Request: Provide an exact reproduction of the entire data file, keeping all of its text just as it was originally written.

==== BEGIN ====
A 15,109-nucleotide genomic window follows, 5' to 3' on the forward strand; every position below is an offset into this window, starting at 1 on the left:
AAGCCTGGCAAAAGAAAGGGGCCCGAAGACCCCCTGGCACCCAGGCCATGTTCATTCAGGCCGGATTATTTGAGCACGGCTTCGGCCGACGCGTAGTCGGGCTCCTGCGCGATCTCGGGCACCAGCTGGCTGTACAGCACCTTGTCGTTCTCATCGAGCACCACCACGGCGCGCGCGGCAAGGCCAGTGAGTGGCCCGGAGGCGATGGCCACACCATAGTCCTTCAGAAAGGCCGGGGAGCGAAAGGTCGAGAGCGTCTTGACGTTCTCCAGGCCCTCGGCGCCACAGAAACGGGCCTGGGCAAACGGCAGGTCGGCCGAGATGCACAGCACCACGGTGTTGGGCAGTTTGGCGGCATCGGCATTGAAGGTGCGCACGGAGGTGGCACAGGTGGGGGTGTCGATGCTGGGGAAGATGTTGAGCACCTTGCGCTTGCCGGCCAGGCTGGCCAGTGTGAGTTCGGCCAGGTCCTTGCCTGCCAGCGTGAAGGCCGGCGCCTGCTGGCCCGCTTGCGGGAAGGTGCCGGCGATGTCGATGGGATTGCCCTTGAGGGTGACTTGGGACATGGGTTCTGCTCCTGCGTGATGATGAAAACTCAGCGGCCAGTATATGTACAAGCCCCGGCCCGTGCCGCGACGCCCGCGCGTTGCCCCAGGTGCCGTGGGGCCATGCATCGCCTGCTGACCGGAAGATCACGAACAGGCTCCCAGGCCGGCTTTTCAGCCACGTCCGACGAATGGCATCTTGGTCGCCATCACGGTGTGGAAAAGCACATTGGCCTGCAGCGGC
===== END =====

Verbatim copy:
A 15,109-nucleotide genomic window follows, 5' to 3' on the forward strand; every position below is an offset into this window, starting at 1 on the left:
AAGCCTGGCAAAAGAAAGGGGCCCGAAGACCCCCTGGCACCCAGGCCATGTTCATTCAGGCCGGATTATTTGAGCACGGCTTCGGCCGACGCGTAGTCGGGCTCCTGCGCGATCTCGGGCACCAGCTGGCTGTACAGCACCTTGTCGTTCTCATCGAGCACCACCACGGCGCGCGCGGCAAGGCCAGTGAGTGGCCCGGAGGCGATGGCCACACCATAGTCCTTCAGAAAGGCCGGGGAGCGAAAGGTCGAGAGCGTCTTGACGTTCTCCAGGCCCTCGGCGCCACAGAAACGGGCCTGGGCAAACGGCAGGTCGGCCGAGATGCACAGCACCACGGTGTTGGGCAGTTTGGCGGCATCGGCATTGAAGGTGCGCACGGAGGTGGCACAGGTGGGGGTGTCGATGCTGGGGAAGATGTTGAGCACCTTGCGCTTGCCGGCCAGGCTGGCCAGTGTGAGTTCGGCCAGGTCCTTGCCTGCCAGCGTGAAGGCCGGCGCCTGCTGGCCCGCTTGCGGGAAGGTGCCGGCGATGTCGATGGGATTGCCCTTGAGGGTGACTTGGGACATGGGTTCTGCTCCTGCGTGATGATGAAAACTCAGCGGCCAGTATATGTACAAGCCCCGGCCCGTGCCGCGACGCCCGCGCGTTGCCCCAGGTGCCGTGGGGCCATGCATCGCCTGCTGACCGGAAGATCACGAACAGGCTCCCAGGCCGGCTTTTCAGCCACGTCCGACGAATGGCATCTTGGTCGCCATCACGGTGTGGAAAAGCACATTGGCCTGCAGCGGC